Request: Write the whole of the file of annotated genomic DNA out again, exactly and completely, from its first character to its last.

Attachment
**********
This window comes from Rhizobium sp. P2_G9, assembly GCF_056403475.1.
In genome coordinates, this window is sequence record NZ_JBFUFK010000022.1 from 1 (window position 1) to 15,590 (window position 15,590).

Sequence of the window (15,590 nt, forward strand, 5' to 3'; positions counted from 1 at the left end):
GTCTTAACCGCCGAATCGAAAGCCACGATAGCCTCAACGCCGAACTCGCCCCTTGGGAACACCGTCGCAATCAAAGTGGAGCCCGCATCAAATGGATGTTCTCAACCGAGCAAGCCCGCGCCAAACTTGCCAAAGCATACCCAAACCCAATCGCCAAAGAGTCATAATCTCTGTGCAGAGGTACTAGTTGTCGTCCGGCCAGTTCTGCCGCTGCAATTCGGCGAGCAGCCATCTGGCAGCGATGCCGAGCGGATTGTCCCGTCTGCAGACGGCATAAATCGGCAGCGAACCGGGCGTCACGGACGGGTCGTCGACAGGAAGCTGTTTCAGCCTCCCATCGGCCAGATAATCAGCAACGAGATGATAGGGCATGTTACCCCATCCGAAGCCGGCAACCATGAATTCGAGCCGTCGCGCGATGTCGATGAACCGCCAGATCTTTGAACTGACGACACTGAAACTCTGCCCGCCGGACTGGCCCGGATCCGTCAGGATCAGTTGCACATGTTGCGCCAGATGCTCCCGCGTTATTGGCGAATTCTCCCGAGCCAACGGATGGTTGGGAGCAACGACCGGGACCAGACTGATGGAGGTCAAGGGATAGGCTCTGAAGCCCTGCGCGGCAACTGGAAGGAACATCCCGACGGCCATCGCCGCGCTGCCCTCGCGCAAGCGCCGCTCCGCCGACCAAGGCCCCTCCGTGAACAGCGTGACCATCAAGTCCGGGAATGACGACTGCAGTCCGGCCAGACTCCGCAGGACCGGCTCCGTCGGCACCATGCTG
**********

This window comes from Rhizobium sp. P2_G9, assembly GCF_056403475.1.
In genome coordinates, this window is sequence record NZ_JBFUFK010000022.1 from 1 (window position 1) to 15,590 (window position 15,590).

Sequence of the window (15,590 nt, forward strand, 5' to 3'; positions counted from 1 at the left end):
GTCTTAACCGCCGAATCGAAAGCCACGATAGCCTCAACGCCGAACTCGCCCCTTGGGAACACCGTCGCAATCAAAGTGGAGCCCGCATCAAATGGATGTTCTCAACCGAGCAAGCCCGCGCCAAACTTGCCAAAGCATACCCAAACCCAATCGCCAAAGAGTCATAATCTCTGTGCAGAGGTACTAGTTGTCGTCCGGCCAGTTCTGCCGCTGCAATTCGGCGAGCAGCCATCTGGCAGCGATGCCGAGCGGATTGTCCCGTCTGCAGACGGCATAAATCGGCAGCGAACCGGGCGTCACGGACGGGTCGTCGACAGGAAGCTGTTTCAGCCTCCCATCGGCCAGATAATCAGCAACGAGATGATAGGGCATGTTACCCCATCCGAAGCCGGCAACCATGAATTCGAGCCGTCGCGCGATGTCGATGAACCGCCAGATCTTTGAACTGACGACACTGAAACTCTGCCCGCCGGACTGGCCCGGATCCGTCAGGATCAGTTGCACATGTTGCGCCAGATGCTCCCGCGTTATTGGCGAATTCTCCCGAGCCAACGGATGGTTGGGAGCAACGACCGGGACCAGACTGATGGAGGTCAAGGGATAGGCTCTGAAGCCCTGCGCGGCAACTGGAAGGAACATCCCGACGGCCATCGCCGCGCTGCCCTCGCGCAAGCGCCGCTCCGCCGACCAAGGCCCCTCCGTGAACAGCGTGACCATCAAGTCCGGGAATGACGACTGCAGTCCGGCCAGACTCCGCAGGACCGGCTCCGTCGGCACCATGCTG